Pierce County Sheriff’s Department says the ‘suicidal’ 29-year-old male stole the empty turboprop from Seattle’s SeaTac airport, performed an unauthorized takeoff before crashing near Ketron Island, Washington. F-15s were scrambled to intercept the plane, but terrorism is not suspected as a motive.
A passenger plane crashed on an island in Puget Sound on Friday night, not long after a suspect conducted an “unauthorized take-off” from Seattle-Tacoma International Airport in Washington state, officials said.
Witnesses reported seeing a large plume of smoke in the air above Ketron Island.
The unauthorized pilot was a 29-year-old “suicidal male,” the Pierce County Sheriff’s Department said on Twitter.
“I’ve got a lot of people that care about me. It’s going to disappoint them to hear that I did this. I would like to apologize to each and every one of them. Just a broken guy, got a few screws loose, I guess,” the suspect said in audio grabbed from an air traffic control scanner and cited by the Seattle Post-Intelligencer.
In another instance, the suspect joked whether the airline would hire him as a pilot if he landed the plane safely.
The man, who was addressed as “Rich” in audio recordings with air traffic controllers, said he didn’t want to land at a nearby military base.
He told them, “Those guys will rough me up if I try and land there.”
The crash of the Horizon Air Q400 — described as a 76-seat aircraft designed for short trips — occurred because the pilot was “doing stunts in air or lack of flying skills,” the sheriff’s department said.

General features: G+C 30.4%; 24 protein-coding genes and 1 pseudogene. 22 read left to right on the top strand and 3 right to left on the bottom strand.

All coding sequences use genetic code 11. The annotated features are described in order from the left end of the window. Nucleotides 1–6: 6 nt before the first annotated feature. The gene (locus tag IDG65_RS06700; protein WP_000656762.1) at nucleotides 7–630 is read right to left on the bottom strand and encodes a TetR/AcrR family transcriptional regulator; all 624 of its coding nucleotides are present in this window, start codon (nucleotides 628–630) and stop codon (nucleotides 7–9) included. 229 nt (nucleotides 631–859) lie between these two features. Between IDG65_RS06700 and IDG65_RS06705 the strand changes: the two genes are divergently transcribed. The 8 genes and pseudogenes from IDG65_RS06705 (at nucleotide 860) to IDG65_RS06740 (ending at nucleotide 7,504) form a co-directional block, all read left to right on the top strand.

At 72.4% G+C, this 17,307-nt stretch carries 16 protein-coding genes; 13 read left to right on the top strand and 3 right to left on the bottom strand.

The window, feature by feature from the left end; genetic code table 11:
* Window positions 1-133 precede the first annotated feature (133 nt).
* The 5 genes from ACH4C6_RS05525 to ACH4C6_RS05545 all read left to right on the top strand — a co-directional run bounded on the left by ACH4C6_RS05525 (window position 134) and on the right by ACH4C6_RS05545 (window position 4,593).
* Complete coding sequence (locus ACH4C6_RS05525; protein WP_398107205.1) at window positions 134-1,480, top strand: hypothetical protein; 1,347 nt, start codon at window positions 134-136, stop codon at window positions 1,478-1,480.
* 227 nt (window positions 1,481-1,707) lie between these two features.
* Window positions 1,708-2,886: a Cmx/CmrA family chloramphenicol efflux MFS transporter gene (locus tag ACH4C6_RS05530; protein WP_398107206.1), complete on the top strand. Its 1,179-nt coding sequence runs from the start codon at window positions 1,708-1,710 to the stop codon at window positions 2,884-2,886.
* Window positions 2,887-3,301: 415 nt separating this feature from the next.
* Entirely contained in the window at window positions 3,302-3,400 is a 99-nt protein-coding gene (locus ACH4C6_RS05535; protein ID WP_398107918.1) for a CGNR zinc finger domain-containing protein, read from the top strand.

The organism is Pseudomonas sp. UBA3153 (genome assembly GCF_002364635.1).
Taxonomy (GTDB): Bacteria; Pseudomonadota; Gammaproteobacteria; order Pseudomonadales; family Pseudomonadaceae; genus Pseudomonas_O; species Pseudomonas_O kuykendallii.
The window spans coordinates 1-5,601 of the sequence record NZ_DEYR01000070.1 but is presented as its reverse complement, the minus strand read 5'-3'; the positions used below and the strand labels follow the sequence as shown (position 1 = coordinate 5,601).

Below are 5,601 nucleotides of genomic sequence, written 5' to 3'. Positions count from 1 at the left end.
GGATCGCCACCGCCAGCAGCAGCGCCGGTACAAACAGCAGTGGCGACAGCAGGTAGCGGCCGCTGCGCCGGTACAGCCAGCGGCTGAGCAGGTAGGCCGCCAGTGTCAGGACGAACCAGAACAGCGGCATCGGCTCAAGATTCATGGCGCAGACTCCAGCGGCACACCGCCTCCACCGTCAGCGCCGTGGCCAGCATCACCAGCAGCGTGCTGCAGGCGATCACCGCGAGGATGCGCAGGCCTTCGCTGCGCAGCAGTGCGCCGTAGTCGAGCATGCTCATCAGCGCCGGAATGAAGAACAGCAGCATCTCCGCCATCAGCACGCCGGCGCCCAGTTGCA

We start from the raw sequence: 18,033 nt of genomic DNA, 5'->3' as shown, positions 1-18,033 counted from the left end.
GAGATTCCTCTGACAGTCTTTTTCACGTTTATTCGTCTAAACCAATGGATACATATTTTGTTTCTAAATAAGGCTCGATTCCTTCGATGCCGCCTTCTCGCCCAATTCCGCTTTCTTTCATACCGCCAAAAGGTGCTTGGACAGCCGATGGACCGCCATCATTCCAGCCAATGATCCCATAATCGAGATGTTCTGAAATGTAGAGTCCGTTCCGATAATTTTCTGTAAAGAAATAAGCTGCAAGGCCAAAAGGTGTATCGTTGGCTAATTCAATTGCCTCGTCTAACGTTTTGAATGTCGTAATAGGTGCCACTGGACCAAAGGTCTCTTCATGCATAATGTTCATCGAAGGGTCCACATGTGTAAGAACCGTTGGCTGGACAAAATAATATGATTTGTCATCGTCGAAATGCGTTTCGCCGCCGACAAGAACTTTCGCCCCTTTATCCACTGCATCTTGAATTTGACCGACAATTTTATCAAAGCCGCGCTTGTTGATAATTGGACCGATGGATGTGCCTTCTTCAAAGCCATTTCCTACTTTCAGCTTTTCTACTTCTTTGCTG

Horizon is a subsidiary of Alaska Airlines.
Airport officials confirmed via social media that no passengers were aboard the plane. They also said that operations at the airport had resumed after being temporarily halted.
Some unconfirmed reports on social media said the suspect was believed to have been an airline mechanic.
Around 9:15 p.m. PDT, Alaska Airlines tweeted: “We are aware of an incident involving an unauthorized take-off of a Horizon Air Q400. We believe there are no passengers on board. More information as we learn more.”
The Federal Aviation Administration issued a message soon after the take-off:
“We can’t confirm anything at this time. We’re trying to get accurate information about what is actually going on. Without confirming anything, a stolen aircraft would be a security issue.
“The FAA is not a security agency, although we work closely with other government agencies on security issues.”
Authorities reportedly tried to intercept the plane with an F-15 aircraft.
The U.S. Coast Guard planned to send a 45-foot vessel to the crash scene after witnesses reported seeing a large plume of smoke in the air, Petty Officer Ali Flockerzi said.
Horizon Air is part of Alaska Air Group. According to Alaska Airlines, the Q400 is a turboprop aircraft with 76 seats, designed for flying shorter distances at a maximum altitude of 25,000 feet.
Air travelers and residents able to see the plane in flight were quick to post messages on social media.
“Apparently someone stole a plane from SeaTac?” wrote one Twitter user. “Saw two fighter jets fly overhead then smoke.”
“Some dude stole a plane from #Seatac (Allegedly), did a loop-the-loop, ALMOST crashed into #ChambersBay, then crossed in front of our party, chased by fighter jets and subsequently crashed. Weird times,” wrote another user.
Fire officials responded to the scene of the crash, which started a few fires in the area, Seattle P-I reported.
Multiple flights remained on the SeaTac tarmac after service was halted while authorities worked to address the situation. Other flights from San Francisco, Honolulu, and Los Angeles were diverted to Portland, Ore., the website reported.
“Our hearts are with the family of the individual aboard as well as all our Alaska Air and Horizon Air employees,” said Alaska’s Chief Operation Officer Constance von Muehlen in a recorded video statement. “We will provide more information as it becomes available.”
This is a developing news story. Check back for updates.
The Associated Press contributed to this report.
Bradford Betz is an editor for Fox News. Follow him on Twitter @bradford_betz.